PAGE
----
Estimation of Molecular Mass of Denatured Proteins and Small Peptides

When sDs electrophoresis is performed in a linear PA gradient gel of 3-30% T, a linear relationship can be set up between the logarithm of the mol mass (log Mr) and the log of the PA concentration (log T) reached by proteins after a certain time of electrophoresis. The validity of the corresponding relationship log Mr = —ax log T + b has been confirmed with some 40 proteins between 14 and 950 kDa. In PA gradient gels in the presence of sDs the molar mass of both unreduced and 2-mercaptoethanol-reduced proteins as well as the molar mass of glycoproteins can be determined with the same accuracy ( ± 5%, Table 12). Ribonuclease and lysozyme binding normal amounts of sDs migrate anomalously in homogeneous sDs gels but not in sDs PA gradient gels. Papain and pepsin, which also bind only traces of SDS, migrate regularly in SDS PA gradient gels.

The migration distance of proteins in linear sDs PA gradient gels and their respective mol mass can also be correlated by the equation:

where D (mm) is the migration distance. This relationship can be applied to SDS-complexed and reduced and to SDS-complexed nonreduced proteins, to glycoproteins and to carbohydrate-free proteins (Figure 15). The relationship is not affected by the buffer system, the concentration of the cross-linker within 1-8% C or the concentration range of the gradient within 3-30% T at the commonly used gel length of 8-15 cm. The value of the constants a and b, on the other hand, are changed when the experimental parameters are altered. If SDS electrophoresis is performed in a linear gradient gel of approximately 6-27% T, the relationship log Mr = — ax^D + b is practically independent of the time of electrophoresis. This means that the molecular mass estimation can be made when the best resolution of a set of proteins has been obtained. It is not necessary to wait until the proteins have reached their exclusion pore size. On the contrary, under prolonged electrophoresis protein-SDS complexes can reach a pore size where the complexing SDS is stripped off the protein molecules which leads to erroneous banding patterns. This is particularly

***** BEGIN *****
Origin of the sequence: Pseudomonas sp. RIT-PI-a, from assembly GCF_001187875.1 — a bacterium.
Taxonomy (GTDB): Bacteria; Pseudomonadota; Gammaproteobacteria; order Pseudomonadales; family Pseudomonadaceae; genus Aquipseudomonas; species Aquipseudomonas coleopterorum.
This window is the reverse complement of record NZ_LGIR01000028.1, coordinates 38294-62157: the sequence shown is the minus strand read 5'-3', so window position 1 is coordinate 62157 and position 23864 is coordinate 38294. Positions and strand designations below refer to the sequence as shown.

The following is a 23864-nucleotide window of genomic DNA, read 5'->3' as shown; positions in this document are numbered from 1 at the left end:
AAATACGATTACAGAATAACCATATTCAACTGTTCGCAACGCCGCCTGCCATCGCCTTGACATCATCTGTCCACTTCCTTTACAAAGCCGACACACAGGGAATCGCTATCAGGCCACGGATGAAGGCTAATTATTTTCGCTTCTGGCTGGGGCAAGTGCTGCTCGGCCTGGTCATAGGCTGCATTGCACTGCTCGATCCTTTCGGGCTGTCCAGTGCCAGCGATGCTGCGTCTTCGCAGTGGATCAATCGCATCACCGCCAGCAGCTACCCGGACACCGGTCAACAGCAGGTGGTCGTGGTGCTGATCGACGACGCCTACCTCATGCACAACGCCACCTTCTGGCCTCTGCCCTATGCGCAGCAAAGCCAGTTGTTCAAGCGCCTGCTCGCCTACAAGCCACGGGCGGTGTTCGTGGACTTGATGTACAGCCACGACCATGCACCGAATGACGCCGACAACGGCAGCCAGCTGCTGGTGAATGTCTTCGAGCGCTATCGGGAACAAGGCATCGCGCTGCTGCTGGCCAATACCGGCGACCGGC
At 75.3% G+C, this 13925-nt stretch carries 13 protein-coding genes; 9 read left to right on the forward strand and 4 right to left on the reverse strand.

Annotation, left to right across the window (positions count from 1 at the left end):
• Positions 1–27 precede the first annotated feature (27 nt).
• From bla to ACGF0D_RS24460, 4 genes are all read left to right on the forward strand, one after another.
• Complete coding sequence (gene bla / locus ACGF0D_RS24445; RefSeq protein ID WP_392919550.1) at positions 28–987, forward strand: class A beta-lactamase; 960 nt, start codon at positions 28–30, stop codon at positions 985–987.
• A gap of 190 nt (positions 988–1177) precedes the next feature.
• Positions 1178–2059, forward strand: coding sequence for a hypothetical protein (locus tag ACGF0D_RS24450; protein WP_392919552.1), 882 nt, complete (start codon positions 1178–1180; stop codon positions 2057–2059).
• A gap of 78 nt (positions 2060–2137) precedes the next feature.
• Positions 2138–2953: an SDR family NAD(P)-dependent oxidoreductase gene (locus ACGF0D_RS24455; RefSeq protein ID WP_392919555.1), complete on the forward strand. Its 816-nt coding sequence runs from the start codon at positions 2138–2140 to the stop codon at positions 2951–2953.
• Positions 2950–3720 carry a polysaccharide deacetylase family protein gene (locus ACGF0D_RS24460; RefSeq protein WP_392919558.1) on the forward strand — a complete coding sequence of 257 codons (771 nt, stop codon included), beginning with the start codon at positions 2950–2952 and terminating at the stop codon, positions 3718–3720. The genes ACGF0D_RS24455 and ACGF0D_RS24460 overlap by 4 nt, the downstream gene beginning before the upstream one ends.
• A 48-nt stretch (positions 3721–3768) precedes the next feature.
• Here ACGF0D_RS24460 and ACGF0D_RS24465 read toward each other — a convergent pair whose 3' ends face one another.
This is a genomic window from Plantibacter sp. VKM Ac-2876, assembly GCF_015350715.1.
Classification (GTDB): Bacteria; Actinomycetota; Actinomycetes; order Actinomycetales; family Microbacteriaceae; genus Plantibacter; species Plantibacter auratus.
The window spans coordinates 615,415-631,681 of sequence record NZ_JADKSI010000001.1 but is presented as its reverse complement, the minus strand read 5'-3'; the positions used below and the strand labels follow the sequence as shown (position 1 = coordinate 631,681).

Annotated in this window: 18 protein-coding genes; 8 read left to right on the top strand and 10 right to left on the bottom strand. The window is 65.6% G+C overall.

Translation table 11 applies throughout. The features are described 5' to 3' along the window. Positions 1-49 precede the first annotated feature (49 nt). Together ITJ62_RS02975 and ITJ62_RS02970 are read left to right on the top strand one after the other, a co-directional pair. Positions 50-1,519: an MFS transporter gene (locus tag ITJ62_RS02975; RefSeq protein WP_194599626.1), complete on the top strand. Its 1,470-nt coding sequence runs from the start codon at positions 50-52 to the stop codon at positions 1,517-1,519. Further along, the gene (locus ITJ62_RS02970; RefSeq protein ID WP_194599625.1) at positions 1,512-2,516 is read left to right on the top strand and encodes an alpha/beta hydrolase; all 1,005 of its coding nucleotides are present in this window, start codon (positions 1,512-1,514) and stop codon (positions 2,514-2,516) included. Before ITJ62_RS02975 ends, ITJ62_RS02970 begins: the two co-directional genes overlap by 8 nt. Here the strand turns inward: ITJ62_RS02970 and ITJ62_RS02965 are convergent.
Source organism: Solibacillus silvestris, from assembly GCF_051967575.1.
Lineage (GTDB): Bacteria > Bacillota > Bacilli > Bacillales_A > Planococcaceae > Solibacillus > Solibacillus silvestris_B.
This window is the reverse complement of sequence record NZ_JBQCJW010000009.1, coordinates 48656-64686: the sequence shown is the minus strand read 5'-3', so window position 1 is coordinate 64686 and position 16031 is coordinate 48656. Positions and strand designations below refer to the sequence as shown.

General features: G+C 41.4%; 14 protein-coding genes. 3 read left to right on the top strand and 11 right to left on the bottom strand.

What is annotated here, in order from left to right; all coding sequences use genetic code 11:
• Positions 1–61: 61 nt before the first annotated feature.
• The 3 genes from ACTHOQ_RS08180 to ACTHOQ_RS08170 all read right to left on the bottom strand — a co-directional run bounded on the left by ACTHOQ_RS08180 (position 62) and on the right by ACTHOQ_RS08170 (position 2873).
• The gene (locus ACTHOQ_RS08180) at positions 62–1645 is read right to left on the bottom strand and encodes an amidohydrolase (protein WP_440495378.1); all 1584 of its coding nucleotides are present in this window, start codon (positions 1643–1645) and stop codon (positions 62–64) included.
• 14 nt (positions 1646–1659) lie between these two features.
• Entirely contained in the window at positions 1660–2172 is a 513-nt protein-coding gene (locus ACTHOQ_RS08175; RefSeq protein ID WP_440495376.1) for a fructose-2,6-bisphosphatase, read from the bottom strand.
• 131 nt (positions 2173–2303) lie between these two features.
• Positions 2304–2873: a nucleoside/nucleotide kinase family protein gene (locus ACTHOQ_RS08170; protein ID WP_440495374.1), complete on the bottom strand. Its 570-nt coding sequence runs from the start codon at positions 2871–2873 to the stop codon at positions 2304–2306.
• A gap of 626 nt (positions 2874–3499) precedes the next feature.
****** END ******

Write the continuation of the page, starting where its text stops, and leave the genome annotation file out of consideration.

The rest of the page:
Table 11 Gel and buffer systems used in SDS PA gradient gel electrophoresis to separate denatured proteins

PA range (% T)

Gel shape

Buffer systems

Current or Running

Correlation

Notes

Authors

(acrylamide-Bis)

(dimensions

voltage

time (h)

(Mr range

(mm))

Gel buffer

Electrode buffer

per gel

(kDa))

3-30

Column

0.1 mol L~1

0.1 mol L~1

4 mA

24

_

a

Exposito and

(30 : 0.8)

(150x6)

Na-phosphate,

Na-phosphate,

(12-125)

Obijeski

0.1% SDS,

0.1% SDS, pH

(1976)

5-15% (v/v)

7.0

glycerol, pH 7.0

3-30

Slab gel

10.75 g Tris,

0.01 mol L~1

40 V

16

log Mr vs.

b

Lambin etal.

(9.62 : 0.38)

(length: 80)

5.04g boric acid

Na-phosphate,

log T

(1976),

0.93 g

1 % SDS, 1 % 2-

(13-950)

Lambin

EDTA-Na2,

mercaptoethanol,

(1978)

pH 7.2

pH 7.2

1.5-40

Microcolumn

0.1 mol L~1

29 g glycine plus

60 V

2

log Mr vs.

c

Ruchel etal.

(12.57: 1)

i.d. 0.43,

Na-phosphate,

Tristo pH 8.4, 1 g

Rf

(1974)

length 15

pH 7.2,

SDS,

(13-300)

0.1% SDS or

H2O to 1000 mL

0.35 mol L~1

Tris-sulfate, 0.1 %

SDS, pH 8.5, or

0.05 mol L~1

Tris-glycine,

0.1% SDS, pH

8.4, or

0.065 mol L~1

Tris-borate, 0.1 %

SDS, pH 9.3

1.5-40

Microcolumn

4 g Tris and

29 g glycine plus

60 V

0.33

log Mr vs.

c

Ru chel etal.

(12.57: 1)

(i.d. 0.43,

H2SO4 to pH 8.4,

Tristo pH 8.4, 1 g

Rf (13-300)

(1974)

length 15)

H2O to 10 mL

SDS, H2O to

1000 mL

3-30

Slab gel

0.04 mol L~1 Tris,

Same as gel

150 V

0.5-8

log Mr vs.

d

Rothe (1982)

(28 : 1)

(width 80,

0.02 mol L~1

buffer

JO (13-950)

length 80,

Na-acetate,

thickness 1)

0.02 mol L~1

Na-EDTA,pH

7.4, 0.2% SDS

aGels were stored at room temperature before use in a solution which contained 0.1 mol L~1 Na-phosphate, 0.01% SDS, 15% glycerol, 2mmolL~1 EDTA-Na2 and 0.01% NaN3. Samples were dissolved at 100°C for 3 min in 0.01 phosphate buffer, pH 7, containing 2.5% SDS, 5% 2-mercaptoethanol, 10% glycerol and 0.005% Bromophenol blue. On each column 20-100 ^g protein was loaded.

b T%) g acrylamide plus g Bis per 100 mL solvent. Protein samples (0.5 mg mL~1) were incubated in 0.01 mol L~1 phosphate buffer, containing 1 % SDS, pH 7.2 for 3 min in a 100°C bath; for cleavage of disulfide bridges 1 % 2-mercaptoethanol was added. The % Tconcentration reached by each protein after electrophoresis was determined and log Tplotted versus log mol mass. ^Resolution was found to be better in discontinuous than in continuous buffer systems. Samples (1 mg protein mL~1) were treated for 2 min at 100°C with 1 % SDS and 1 % 2-mercaptoethanol in 0.035 mol L~1 Tris-sulfate, pH 8.6, 0.35 mol L~1 Tris-sulfate, pH 8.6 or 0.1 mol L~1 phosphate. Complete removal of SDS from proteins can be achieved with SDS-free electrode buffers. The activity of ß-galactosidase denatured with SDS and separated on an SDS-free PA gradient gel could be restored to 10%. djD, square root of migration distance (D (mm)). Re-evaluation of the data from Lambin (1978), Lasky (1978) and Poduslo and Rodbard (1980) confirmed the validity of the log Mr - J D relationship, found when evaluating time-dependent SDS-porosity gradient gel electrophoresis using marker proteins in the range of 10-330 kDa.